What Sprint Could Learn from Cat Litter
Summary: You would probably think that a company who values reduction in customer churn (Sprint) would have lessons for a company for whom churn is an offshoot of the scooping action (Normerica), but in fact the opposite is true. (You just knew from the title that some bad puns were coming.) I was treated far better when raising an issue about the quality of cat litter I’ve bought for a decade than I was in raising an issue about my cell phone contract with Sprint with whom I’ve been a customer for 12 years, spending well in excess of $10,000.
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I thought that title would get your mind wondering where I was going with this. I had interesting experiences with how two companies in very different businesses dealt with a customer complaint.
I had a two-cell-phone contract with Sprint for years — and I mean years — that had different allotments for Anytime minutes, Night & Weekend minutes, and Mobile to Mobile minutes. My understanding was that all the minutes were shared between the two phones. That’s what I was verbally told. In fact, when I last upgraded my phone and renewed my contract, the written documentation provided me stated that “Minutes are shared.”
I wound up going over my “Anytime” minute allotment one month, which rang up charges at 40 cents per minute. I could tell from the call detail that all the minutes on the second phone on the account were being applied to the Anytime allotment even if the calls were made during nights or weekends.
I then began a four-month quest to get the issue addressed. The first phone agent with whom I spoke agreed with my assessment and filed a trouble ticket with engineering (or something like that). Not surprisingly, I heard nothing.
Rather than go through a long call again, I wrote a letter to Sprint Customer Service outline my diagnosis of the situation. Since I’ve worked in customer support for three decades, I know it’s difficult for a phone agent to do research on the call. And it was faster to write the letter than make another long, arduous phone call. I got an unintelligible voice mail reply from Sprint Customer Service, and when I returned that call, I got an agent who had not seen my letter and new nothing about my case. And I could not get connected to the person who had called since I could not understand her name.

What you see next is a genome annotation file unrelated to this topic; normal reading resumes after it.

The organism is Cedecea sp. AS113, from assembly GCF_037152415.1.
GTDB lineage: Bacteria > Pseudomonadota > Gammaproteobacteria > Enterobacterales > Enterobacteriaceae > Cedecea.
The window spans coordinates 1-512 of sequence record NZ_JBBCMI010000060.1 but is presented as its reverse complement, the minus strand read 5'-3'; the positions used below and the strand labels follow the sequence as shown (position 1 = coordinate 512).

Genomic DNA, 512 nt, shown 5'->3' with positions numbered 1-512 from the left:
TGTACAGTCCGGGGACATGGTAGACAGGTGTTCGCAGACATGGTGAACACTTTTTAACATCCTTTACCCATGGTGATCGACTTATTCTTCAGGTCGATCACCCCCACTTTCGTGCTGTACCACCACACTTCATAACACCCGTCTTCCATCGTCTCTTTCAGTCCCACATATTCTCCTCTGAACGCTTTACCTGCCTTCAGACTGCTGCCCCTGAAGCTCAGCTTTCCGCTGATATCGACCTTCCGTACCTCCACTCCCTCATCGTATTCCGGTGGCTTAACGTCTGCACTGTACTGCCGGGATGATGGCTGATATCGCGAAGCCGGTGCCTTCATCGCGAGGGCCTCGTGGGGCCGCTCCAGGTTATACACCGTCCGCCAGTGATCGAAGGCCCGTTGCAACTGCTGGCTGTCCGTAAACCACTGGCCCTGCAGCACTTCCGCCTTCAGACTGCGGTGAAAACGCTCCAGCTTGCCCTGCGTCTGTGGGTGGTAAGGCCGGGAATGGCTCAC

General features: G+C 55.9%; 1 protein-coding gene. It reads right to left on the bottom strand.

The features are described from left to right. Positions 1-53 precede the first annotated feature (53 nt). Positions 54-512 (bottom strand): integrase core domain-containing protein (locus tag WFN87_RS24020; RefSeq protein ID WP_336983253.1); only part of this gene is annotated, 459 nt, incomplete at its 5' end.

This agent told me I was wrong about my understanding of my contract and tried to upsell me. I’m not a fan of having bait-and-switch being practiced on me. We got into a bit of a heated argument, and I had to get off the phone to avoid being unprofessional.
Back to square one.
I wrote a second letter this time to the office of the president, assuming it would go to a real problem solver. Based upon experiences I had had with companies with whom I had a long-standing relationship, such as Subaru, I thought I would be taken care of. I included the written documentation showing the contract I had with Sprint and all my analysis.
A month later — yes, a full month later — I got a letter that basically thanked me for my patronage but told me I was wrong. The writer never addressed the written documentation of the contract I sent.
Now, does Sprint really think I’m going to keep my custom with them?
- They change my contract without telling me.
- They deny they have changed my contract.
- They tell me I am wrong about the contract despite written documentation, which they convenienlty ignore.
- They take forever to respond.
- And they try to upsell me!
Let’s contrast this with Normerica, makers of Simplicity Plus and other cat litter. (I’m really a dog person, but for lifestyle reasons we have cats, which I treat like dogs. Fetch!) As the person who works out of the home, I also get the pleasure of many daily chores, including scooping the litter boxes. (Yes, TMI…) We’ve always bought Simplicity Plus. Great price at Costco and does the job quite well. Or did. I noticed that product from recent boxes put up a cloud of dust when scooping. Not pleasant at all.
I was just going to switch products, but the Simplicity Plus box had contact information on it. In my line of work, that’s an easy invitation to take. What did I have to lose? I wrote a short email on a Sunday, and by 9:30 am on Monday I got a nice reply. They assured me that the quality control issues had been addressed — and they sent me a check refunding my most recent purchase.
And the next box I bought had no dust problem.
While I am sure that Normerica gets fewer complaints than Sprint due to the nature of the product, that should mean that Sprint has built a richer infrastructure to handle customer issues. But from Normerica, I got
- A quick reply
- Recognition of my issue
- A fair resolution
Will I buy more Simplicity Plus? Of course. I wish they carried cell phone network service.
I have read repeatedly that Sprint has made great strides in its customer service. I guess I’m one data point to the contrary. And I just switched to T-Mobile for my cell service. Goodbye Sprint. [In a future article I might write about the very poor initial customer experience I had with T-Mobile. Why? I couldn’t understand the 4 different customer service people with whom I spoke — and I was calling them on my landline. Remember, this is a phone company!]
Normerica has a better, more effective process for addressing customer issues. Far better. For kitty litter.